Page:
Rasmussen then pressed Podowski about whether the city was accurately tracking the number of people living in microhousing for the purposes of calculating whether neighborhoods were meeting their growth targets; Podowski responded that because housing is calculated by unit, a seven-story building with eight bedrooms per floor would count as eight units. (On the other hand, a single-family house with eight residents would also count as a single unit). 

Next, Rasmussen turned his sights on OH director Rick Hooper, asking him why it had taken the office six weeks to come up with a new rule that would eliminate an inconsistency between the way DPD and OH calculate the number of units in a building for purposes of design review and tax exemptions, respectively (we wrote about the inconsistency a couple of weeks ago). Hooper responded that OH had provided "a short grace period, to April 26," because several developers' financing depended on the old rules.Finally, after an hour of mostly rhetorical questions from Tom Rasmussen, it was time for the pitchforks to come out. 

Rasmussen likened the new micro-apartment buildings to the single-room occupancy hotels of the 1970s, two of which burned down, killing dozens of residents. "Is our code up to date" to handle micro-apartments?, Rasmussen asked.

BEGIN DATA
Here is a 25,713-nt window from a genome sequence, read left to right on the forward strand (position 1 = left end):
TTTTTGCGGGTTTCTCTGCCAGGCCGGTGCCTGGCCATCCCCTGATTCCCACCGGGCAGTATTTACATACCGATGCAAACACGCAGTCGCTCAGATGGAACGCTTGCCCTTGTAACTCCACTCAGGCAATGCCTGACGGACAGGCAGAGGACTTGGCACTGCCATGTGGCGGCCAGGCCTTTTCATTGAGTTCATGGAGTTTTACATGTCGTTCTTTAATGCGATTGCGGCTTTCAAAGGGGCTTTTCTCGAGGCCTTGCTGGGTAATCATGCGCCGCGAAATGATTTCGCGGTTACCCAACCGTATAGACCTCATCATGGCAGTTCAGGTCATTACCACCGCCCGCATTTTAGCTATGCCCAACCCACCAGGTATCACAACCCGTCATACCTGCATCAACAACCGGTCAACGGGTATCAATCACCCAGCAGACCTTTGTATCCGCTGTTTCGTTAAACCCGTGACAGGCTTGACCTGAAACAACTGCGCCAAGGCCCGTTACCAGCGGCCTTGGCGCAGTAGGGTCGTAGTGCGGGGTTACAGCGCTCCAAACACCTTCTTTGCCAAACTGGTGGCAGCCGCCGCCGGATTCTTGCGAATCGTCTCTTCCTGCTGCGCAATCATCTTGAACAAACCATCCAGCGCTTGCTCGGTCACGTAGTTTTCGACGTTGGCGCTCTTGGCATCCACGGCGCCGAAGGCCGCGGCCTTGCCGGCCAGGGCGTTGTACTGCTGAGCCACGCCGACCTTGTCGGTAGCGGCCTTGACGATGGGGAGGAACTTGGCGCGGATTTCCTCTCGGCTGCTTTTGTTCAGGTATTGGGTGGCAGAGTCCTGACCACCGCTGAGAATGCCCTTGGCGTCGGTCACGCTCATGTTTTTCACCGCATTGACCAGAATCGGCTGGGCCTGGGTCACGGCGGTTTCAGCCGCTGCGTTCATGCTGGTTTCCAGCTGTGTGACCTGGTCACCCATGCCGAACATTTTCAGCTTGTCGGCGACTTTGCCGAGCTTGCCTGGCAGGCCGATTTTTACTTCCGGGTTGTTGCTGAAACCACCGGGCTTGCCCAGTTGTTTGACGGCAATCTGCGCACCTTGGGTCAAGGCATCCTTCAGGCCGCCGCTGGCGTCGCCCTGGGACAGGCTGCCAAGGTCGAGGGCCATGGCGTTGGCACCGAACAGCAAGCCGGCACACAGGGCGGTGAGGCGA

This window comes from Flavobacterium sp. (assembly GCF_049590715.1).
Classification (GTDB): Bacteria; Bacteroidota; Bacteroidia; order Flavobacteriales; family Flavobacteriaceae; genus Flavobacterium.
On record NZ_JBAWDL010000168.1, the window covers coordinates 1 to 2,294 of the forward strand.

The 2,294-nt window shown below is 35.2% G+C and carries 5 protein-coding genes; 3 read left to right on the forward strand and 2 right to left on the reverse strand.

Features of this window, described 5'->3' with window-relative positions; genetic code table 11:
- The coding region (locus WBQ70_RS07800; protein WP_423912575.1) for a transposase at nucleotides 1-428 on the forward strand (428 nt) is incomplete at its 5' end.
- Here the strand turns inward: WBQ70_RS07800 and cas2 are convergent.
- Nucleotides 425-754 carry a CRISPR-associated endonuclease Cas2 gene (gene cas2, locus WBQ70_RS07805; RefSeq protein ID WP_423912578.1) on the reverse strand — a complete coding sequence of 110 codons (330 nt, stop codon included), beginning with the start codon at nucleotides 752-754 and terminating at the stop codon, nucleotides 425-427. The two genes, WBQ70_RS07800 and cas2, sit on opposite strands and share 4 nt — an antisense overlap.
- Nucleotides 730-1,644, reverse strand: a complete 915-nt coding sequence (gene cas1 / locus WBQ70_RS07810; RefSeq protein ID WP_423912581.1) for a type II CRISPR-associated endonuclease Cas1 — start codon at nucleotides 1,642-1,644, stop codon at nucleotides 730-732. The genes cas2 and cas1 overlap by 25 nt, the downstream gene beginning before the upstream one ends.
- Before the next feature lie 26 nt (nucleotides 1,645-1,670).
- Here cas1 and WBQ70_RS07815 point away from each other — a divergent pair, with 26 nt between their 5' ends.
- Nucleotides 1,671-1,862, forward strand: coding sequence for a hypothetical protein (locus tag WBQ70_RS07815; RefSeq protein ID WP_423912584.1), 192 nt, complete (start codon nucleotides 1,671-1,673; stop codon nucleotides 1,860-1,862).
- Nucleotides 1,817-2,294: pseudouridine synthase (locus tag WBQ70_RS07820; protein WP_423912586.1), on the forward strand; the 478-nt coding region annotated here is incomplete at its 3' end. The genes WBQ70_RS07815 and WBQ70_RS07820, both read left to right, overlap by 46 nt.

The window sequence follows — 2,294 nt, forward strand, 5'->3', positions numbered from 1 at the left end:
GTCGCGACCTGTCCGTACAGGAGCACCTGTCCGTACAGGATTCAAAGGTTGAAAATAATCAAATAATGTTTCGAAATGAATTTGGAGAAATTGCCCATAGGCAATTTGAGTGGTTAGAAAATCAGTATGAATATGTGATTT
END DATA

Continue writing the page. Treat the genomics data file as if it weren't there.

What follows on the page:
Podowski noted that the fire code has been updated since the 1970s (largely in response to the SRO fires), that the buildings have all the required sprinklers, and that the fire marshall has signed off on the floor plans. Incidentally. by Rasmussen's logic, the city should ban all dorms and hotels.

Finally, after an hour of mostly rhetorical questions, it was time for the pitchforks to come out. 

Which is to say that the vast majority of the public comments were from opponents, many of them employing rhetoric that was almost eliminationist in its vitriol.

The few proponents who were able to show up included two developers and a handful of aPodment residents. The low number of supportive comments was hardly surprising: People with hourly jobs (that is, people who need affordable options like aPodments) can't take several hours off in the middle of the day as easily as people who are retired, salaried, or independently wealthy.